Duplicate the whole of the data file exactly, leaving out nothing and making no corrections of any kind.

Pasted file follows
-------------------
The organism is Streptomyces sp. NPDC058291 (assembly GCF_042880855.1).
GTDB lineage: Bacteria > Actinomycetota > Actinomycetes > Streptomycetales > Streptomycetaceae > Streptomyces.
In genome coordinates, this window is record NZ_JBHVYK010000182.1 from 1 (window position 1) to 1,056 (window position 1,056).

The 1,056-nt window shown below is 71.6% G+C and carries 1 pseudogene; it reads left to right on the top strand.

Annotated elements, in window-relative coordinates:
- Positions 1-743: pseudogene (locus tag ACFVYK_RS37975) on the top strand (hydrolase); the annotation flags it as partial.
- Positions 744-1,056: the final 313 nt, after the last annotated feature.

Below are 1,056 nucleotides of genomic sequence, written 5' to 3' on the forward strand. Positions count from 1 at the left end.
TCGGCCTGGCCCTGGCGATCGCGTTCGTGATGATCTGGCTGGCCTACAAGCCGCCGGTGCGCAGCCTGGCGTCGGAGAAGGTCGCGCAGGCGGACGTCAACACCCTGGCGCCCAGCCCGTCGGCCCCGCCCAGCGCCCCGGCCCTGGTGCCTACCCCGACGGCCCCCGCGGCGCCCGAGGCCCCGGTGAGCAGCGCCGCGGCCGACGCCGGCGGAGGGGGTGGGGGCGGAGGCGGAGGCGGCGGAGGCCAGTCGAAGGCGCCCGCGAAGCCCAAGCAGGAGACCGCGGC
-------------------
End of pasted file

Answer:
The organism is Streptomyces sp. NPDC058291 (assembly GCF_042880855.1).
GTDB lineage: Bacteria > Actinomycetota > Actinomycetes > Streptomycetales > Streptomycetaceae > Streptomyces.
In genome coordinates, this window is record NZ_JBHVYK010000182.1 from 1 (window position 1) to 1,056 (window position 1,056).

The 1,056-nt window shown below is 71.6% G+C and carries 1 pseudogene; it reads left to right on the top strand.

Annotated elements, in window-relative coordinates:
- Positions 1-743: pseudogene (locus tag ACFVYK_RS37975) on the top strand (hydrolase); the annotation flags it as partial.
- Positions 744-1,056: the final 313 nt, after the last annotated feature.

Below are 1,056 nucleotides of genomic sequence, written 5' to 3' on the forward strand. Positions count from 1 at the left end.
TCGGCCTGGCCCTGGCGATCGCGTTCGTGATGATCTGGCTGGCCTACAAGCCGCCGGTGCGCAGCCTGGCGTCGGAGAAGGTCGCGCAGGCGGACGTCAACACCCTGGCGCCCAGCCCGTCGGCCCCGCCCAGCGCCCCGGCCCTGGTGCCTACCCCGACGGCCCCCGCGGCGCCCGAGGCCCCGGTGAGCAGCGCCGCGGCCGACGCCGGCGGAGGGGGTGGGGGCGGAGGCGGAGGCGGCGGAGGCCAGTCGAAGGCGCCCGCGAAGCCCAAGCAGGAGACCGCGGC